Defaulters think govt banks sitting ducks: FM
KATHMANDU: Government banks are regarded as agencies whose loans need not be repaid, said Finance Minister Surendra Pandey here today.
“These institutions are easy targets for defaulters as they think that they can use their political connections to default on loans,” he said while talking to newly-elected memebers of the Society of Economic Journalists Nepal (Sejon) at his office in Singha Durbar.
Pandey also blamed the private sector for the failure of Nepal Bank Ltd (NBL) and Rastriya Banijya Bank (RBB). These two banks are making progress under the financial sector reform programme, though they still have negative networth.
“The government cannot inject capital into NBL. There is a 40 per cent government stake in it. RBB, a completely government bank, has to be provided options to bring its negative capital to positive. Both have to be made strong, professional banks,” Pandey said, remaining cautious on the issue of privatisation of these two big banks.
According to Pandey, there are some options: Inject capital — which the government is not willing to do, or divest the equities of NBL and government-owned RBB to private parties through a competitive bidding process, albeit gradually or by issuing bonds, according to him. “The committee to look after the continuation of financial sector reform process is looking into it seriously and soon there will be some solution,” he asured.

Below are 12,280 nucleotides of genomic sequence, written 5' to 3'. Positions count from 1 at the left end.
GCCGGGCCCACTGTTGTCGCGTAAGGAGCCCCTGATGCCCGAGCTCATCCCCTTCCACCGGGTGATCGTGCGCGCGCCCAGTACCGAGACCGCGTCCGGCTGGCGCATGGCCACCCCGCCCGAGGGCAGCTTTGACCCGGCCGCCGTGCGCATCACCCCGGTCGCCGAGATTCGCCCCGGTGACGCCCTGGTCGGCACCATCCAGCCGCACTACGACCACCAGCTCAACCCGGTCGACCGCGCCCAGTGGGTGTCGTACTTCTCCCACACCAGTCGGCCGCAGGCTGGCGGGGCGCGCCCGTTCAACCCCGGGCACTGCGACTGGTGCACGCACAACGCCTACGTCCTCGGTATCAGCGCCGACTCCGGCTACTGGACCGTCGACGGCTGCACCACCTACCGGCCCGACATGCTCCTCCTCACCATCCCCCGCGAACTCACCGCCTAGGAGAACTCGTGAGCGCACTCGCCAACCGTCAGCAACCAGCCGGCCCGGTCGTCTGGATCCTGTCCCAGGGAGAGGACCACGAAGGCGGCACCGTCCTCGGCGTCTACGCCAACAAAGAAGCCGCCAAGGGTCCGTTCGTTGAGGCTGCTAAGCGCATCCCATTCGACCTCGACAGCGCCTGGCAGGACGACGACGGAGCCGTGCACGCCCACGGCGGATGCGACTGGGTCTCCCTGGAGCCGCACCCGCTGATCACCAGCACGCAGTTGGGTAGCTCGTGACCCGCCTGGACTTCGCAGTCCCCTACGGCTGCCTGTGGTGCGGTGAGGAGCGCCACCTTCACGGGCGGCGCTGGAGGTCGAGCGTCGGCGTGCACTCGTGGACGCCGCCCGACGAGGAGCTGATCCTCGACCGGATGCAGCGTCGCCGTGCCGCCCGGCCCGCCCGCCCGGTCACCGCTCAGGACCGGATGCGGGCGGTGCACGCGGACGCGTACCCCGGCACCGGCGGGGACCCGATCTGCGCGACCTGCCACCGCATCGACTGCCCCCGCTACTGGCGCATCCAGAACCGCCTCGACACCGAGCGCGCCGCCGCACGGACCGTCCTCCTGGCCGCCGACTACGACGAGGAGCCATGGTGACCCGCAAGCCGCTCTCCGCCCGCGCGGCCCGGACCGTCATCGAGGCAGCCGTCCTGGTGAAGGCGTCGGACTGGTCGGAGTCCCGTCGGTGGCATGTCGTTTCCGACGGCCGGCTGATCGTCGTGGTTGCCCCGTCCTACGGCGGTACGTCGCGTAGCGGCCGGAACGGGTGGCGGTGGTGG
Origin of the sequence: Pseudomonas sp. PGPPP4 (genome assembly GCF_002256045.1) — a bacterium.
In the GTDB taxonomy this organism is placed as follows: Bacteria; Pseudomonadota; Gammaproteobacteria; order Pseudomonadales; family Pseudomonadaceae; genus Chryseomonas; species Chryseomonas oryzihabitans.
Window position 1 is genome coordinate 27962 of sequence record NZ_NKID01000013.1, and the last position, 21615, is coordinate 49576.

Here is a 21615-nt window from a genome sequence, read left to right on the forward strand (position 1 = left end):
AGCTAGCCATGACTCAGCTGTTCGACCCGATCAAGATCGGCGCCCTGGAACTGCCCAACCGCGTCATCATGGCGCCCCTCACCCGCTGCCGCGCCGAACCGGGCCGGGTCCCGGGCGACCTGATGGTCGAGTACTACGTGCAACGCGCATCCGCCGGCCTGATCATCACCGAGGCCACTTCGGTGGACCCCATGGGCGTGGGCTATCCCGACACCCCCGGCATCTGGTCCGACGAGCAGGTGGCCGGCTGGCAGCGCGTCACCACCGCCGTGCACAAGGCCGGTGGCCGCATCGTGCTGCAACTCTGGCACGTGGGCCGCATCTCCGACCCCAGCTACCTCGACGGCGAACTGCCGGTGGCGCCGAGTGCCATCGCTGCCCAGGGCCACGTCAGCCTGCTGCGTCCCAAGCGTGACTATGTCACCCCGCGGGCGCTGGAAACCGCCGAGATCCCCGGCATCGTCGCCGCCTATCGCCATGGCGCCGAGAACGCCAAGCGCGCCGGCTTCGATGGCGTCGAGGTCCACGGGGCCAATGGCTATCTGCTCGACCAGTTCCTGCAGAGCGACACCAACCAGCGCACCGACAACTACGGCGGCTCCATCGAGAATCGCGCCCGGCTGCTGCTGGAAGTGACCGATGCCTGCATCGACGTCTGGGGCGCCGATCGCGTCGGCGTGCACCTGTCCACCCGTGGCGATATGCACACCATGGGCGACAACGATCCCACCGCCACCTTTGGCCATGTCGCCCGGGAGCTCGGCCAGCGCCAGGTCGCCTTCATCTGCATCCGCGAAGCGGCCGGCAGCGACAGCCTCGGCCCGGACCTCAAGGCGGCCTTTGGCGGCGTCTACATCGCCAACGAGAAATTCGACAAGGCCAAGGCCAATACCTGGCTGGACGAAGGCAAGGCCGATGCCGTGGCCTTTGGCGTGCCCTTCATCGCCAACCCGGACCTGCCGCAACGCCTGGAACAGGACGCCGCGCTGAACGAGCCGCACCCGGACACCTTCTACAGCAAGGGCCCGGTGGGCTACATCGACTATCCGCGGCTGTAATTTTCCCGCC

The committee has the finance minister, Nepal Rastra Bank governor, vice-chairmanof the National Planning Commission (NPC) and finance secretary.
Pandey said the revenue target though described as ambitious is achievable. “Collection till date is satisfactory and we can meet the target,” he added. The government aims to collect Rs 176 billion revenue.
Pandey also assured that development activities would go ahead smoothly. “Unlike last fiscal year, the government will spend on development activities,” he said adding that the targetted big projects like Upper Seti, Sikta project and Fast Track road will start soon.
He has earmarked Rs 106 billion for development expenses. “If the ministries cannot spend their budget, they wil be allocated less budget next year,” he said expressing his commitment to allocate the budget to ministries on the basis of progress and end the culture of releasing and transferring budget at the end of the fiscal year.